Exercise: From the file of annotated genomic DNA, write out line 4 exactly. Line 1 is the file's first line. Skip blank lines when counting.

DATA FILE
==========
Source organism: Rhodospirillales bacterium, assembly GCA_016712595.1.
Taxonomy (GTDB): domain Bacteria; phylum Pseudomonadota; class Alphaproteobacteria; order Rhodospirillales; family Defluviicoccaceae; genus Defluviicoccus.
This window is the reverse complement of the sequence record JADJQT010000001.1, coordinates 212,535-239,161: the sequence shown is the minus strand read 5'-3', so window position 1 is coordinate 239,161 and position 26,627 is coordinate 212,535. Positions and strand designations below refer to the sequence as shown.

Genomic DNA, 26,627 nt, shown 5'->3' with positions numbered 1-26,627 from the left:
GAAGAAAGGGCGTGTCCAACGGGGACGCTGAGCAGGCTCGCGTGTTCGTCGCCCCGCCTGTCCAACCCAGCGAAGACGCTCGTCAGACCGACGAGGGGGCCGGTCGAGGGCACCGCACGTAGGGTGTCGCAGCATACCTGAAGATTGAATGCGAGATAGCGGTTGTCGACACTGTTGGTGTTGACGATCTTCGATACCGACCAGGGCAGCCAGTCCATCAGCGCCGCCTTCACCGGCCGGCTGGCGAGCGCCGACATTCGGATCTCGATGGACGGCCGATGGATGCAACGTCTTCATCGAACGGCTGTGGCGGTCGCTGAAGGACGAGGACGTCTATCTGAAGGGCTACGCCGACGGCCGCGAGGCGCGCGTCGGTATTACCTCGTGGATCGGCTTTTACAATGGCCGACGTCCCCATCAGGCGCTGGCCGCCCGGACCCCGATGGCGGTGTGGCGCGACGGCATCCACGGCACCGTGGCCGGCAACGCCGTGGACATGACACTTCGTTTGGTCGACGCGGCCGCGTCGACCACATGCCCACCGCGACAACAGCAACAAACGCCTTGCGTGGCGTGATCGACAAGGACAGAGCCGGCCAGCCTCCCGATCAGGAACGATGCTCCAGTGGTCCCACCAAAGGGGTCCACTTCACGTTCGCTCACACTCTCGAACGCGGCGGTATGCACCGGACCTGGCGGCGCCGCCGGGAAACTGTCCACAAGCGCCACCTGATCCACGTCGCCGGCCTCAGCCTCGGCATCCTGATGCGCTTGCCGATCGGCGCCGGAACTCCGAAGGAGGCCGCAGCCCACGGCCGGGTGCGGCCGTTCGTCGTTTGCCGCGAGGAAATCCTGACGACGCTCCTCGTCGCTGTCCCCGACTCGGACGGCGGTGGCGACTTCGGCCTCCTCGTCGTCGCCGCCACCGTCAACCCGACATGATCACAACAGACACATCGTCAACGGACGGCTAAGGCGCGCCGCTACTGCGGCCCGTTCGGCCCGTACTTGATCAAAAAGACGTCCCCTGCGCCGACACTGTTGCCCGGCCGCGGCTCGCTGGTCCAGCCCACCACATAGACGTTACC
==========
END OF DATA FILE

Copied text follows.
Genomic DNA, 26,627 nt, shown 5'->3' with positions numbered 1-26,627 from the left: